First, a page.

Northwest finished the season 34-6 as the 5A runner-up.

“I thought it was more of us running out of fouls than it was us running out of gas,” said Northwest coach Mike Hatch. “I thought our kids played their tails off. Getting into foul trouble caused us some problems. That’s where we lost some of our aggressiveness because we had some of our better offensive players sitting on the bench.”

Looking for Room

LOOKING FOR ROOM – Decatur quarterback Roman Fuller runs during the Class 4A semifinal against Waco La Vega. The Eagles finished the season 8-7, becoming only the third team in Decatur history to advance to the state semifinal. Messenger photo by Joe Duty

EAGLES MAKE HISTORIC SEMIFINAL RUN

It took only three plays for John Richards to find the end zone for the Waco La Vega Pirates in the Class 4A semifinal.

On La Vega’s first drive, Richards took three handoffs from quarterback Ara Rauls III and went 74 yards to put the Pirates up 7-0. By the end of the first quarter, Richards had racked up 139 yards and two touchdowns on just six carries.

“It reminded me of the first time we played Hirschi,” said senior receiver Beau Bedford. “I said ‘We’re in for a dogfight.'”

He was right.

Decatur committed two first-half turnovers and surrendered 393 total yards in the first two quarters alone, falling 53-0 to La Vega in the 4A Division I semifinal at AT&T Stadium in Arlington. The Eagles finished a historic year 8-7 overall after ending the regular season 4-6.

“I hate it for them for how it ended tonight, but I told them I wouldn’t be any prouder if we won tonight,” said Decatur coach Mike Fuller. “We played a great team. What they’ve accomplished and what they’ve gone through to get here…nobody wanted it to end like this, but they’ll wake up tomorrow or maybe Monday, and realize they accomplished something that not many people can do.”

Decatur joined the 1975 and 1988 teams as the only squads to advance to the state semifinal. After starting the season 1-4, the Eagles did the unthinkable and made a magical postseason run few saw coming.

“They truly embodied what we preach all the time, which is the next play mentality,” Coach Fuller said. “They’ve been able to put the noise aside and put the past behind them.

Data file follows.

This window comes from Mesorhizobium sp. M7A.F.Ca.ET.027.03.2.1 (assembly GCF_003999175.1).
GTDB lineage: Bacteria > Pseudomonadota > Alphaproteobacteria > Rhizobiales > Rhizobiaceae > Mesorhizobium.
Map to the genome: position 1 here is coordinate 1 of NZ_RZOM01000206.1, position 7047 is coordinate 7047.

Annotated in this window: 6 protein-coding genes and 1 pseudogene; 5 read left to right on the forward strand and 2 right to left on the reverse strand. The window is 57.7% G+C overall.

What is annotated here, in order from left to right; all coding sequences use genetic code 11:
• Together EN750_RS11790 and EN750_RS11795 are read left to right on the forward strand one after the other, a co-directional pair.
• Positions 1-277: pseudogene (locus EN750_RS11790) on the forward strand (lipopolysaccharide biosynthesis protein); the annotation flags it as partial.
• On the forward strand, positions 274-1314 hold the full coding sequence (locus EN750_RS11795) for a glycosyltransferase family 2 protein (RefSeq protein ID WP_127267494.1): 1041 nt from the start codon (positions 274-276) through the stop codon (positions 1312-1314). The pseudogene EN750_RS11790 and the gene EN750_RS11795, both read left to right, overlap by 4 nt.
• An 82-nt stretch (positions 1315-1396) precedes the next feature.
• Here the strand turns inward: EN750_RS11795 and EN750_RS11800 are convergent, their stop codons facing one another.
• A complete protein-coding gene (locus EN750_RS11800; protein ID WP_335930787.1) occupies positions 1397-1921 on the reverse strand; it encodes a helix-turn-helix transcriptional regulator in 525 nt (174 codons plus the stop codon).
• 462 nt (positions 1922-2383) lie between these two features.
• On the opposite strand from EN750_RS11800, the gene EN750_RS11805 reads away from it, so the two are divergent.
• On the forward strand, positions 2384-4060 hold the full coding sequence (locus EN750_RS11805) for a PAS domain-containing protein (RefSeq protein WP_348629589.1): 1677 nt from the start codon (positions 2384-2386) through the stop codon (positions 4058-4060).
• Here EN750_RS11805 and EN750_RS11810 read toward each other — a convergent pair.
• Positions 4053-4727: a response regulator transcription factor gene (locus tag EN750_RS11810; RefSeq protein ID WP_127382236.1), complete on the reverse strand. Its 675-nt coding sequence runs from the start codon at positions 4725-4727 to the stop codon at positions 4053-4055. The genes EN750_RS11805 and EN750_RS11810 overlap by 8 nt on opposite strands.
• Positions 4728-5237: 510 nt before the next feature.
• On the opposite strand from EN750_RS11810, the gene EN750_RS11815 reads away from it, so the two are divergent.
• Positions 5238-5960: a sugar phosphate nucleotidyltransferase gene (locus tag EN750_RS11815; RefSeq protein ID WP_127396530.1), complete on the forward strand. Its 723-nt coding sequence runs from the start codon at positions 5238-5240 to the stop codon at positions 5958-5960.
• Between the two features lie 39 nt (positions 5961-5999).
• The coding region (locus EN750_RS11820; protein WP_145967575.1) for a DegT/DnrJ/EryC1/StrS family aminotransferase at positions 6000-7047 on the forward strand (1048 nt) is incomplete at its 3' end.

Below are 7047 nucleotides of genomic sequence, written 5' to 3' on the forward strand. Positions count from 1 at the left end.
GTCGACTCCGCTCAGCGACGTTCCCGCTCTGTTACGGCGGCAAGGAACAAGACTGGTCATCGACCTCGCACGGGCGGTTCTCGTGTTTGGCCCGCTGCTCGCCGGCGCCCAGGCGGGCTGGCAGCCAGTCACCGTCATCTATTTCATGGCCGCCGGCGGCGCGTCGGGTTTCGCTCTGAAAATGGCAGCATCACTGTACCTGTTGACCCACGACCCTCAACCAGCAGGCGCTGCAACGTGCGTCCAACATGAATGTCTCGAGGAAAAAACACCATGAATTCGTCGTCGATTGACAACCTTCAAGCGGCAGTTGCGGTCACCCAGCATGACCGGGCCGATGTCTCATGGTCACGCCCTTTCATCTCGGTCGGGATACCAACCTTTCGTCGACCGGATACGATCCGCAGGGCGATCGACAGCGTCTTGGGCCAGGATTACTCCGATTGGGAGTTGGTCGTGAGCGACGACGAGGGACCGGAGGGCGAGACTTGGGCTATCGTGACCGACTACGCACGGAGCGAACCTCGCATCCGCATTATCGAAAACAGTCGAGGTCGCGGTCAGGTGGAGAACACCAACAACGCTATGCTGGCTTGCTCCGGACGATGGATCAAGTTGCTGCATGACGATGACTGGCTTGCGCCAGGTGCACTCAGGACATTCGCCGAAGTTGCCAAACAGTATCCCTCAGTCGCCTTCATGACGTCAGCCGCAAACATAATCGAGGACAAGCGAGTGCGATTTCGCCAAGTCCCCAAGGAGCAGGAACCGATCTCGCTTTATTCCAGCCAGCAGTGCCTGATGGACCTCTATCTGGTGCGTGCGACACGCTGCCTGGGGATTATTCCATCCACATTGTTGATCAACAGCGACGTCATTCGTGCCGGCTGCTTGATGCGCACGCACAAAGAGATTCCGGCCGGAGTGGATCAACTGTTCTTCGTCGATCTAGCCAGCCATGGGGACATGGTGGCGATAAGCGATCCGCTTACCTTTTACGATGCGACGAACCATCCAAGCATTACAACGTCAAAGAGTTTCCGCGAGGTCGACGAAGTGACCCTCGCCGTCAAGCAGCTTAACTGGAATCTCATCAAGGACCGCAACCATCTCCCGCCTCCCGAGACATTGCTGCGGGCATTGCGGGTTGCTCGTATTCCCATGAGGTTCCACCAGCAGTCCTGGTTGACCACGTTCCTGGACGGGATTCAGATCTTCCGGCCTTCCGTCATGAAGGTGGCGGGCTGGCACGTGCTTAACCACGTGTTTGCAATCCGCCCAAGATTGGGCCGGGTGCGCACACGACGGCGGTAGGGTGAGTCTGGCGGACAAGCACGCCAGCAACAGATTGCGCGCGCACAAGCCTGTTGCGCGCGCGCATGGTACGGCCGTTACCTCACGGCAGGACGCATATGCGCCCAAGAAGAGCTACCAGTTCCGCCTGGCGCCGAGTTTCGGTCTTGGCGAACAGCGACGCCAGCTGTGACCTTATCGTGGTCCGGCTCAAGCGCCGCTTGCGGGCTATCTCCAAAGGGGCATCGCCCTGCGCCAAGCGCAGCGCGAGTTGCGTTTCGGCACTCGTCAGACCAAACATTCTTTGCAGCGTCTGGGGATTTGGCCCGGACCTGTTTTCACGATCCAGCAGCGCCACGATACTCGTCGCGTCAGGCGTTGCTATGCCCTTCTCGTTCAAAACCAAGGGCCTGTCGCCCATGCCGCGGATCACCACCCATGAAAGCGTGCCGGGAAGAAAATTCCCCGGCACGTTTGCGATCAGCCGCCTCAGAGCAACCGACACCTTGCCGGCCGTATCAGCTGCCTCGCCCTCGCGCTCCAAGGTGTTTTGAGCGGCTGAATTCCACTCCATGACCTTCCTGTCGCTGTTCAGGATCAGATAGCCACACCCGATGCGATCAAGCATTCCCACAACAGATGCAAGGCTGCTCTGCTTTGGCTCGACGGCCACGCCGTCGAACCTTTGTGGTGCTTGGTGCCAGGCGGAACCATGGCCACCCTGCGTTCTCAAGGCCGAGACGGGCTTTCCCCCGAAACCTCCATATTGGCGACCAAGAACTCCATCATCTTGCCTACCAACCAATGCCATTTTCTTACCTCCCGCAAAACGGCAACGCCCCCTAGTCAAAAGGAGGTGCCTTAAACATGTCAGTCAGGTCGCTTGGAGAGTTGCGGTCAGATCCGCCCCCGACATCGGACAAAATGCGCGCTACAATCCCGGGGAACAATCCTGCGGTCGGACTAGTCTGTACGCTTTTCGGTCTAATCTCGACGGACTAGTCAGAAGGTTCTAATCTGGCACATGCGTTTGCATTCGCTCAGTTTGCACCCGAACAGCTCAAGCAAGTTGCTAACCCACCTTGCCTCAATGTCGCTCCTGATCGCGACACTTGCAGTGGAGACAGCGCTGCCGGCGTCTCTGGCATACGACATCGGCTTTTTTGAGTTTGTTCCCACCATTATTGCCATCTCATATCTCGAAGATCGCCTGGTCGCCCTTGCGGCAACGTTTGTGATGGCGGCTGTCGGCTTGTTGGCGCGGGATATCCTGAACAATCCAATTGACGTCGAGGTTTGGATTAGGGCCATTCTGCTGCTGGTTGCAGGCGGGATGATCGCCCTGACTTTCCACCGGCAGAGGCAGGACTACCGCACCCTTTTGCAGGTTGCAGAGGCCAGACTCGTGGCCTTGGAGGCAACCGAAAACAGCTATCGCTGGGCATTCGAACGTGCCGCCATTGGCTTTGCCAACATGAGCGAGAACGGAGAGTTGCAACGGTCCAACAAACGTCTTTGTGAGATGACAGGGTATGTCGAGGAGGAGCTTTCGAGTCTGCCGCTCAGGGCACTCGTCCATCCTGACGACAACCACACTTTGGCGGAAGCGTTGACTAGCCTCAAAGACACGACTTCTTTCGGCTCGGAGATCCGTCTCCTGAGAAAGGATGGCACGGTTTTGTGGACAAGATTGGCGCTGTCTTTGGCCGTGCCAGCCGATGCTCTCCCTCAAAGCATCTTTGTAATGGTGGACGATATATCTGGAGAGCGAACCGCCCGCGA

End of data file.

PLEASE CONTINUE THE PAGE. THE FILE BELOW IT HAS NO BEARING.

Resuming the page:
“They really loved each other. They really loved their brother and cared about their teammates. I think that’s what I’ll remember the most.”

Second to Savor

SECOND TO SAVOR – The Boyd Lady Yellowjackets finished as the runner-up in 3A after falling to Callisburg in the final in November. Messenger photo by Joe Duty

LADY JACKETS’ TITLE BID FALLS SHORT

After winning the first set and rallying back from a five-point deficit, the Boyd Lady Yellowjackets looked to put a stranglehold on the 3A title match Saturday, going up 23-21 in the second game.

But after her team lost in the final a year ago, Callisburg senior Skylar Allen refused to let Boyd go up two sets. Allen put down back-to-back kills to tie the game. Callisburg then staved off two set points, before Macie Satterwhite put down a closing kill to give the Lady Cats the long game, 30-28.

The set proved to be the turning point. Behind the seemingly unstoppable Allen, who delivered 26 kills, Callisburg went on to take the next two sets and capture the 3A state title at the Curtis Culwell Center in Garland, 20-25, 30-28, 25-23, 25-19.

“It’s hard when you battle like that and you don’t come out on top, it’s sometimes hard to recover from,” Crafton said. “It does something to you. I don’t think we ever stopped or quit. It’s just tough for anyone to overcome, especially at this stage, when you battle so hard.”

Boyd finished as the 3A runnerup.

“We worked really hard to get where we are today,” said Boyd senior Macee Valtr. “We beat some really good teams to get here. It means a lot.”

Fellow senior Jordyn Todd added: “I’m extremely proud of how far we came. We did better than last year. That’s all we can ask for.”

UMPHRESS DEFIES ODDS TO BEAT CANCER

The Chico High School gym was nearly empty. Practice had been over for a while, but senior Bailey Umphress lingered.

As he put up shot after shot, Bailey and his coach, Mark Kyle, engaged in conversation. Kyle quizzed Bailey on specific plays and in-game scenarios, with Bailey answering almost instantly.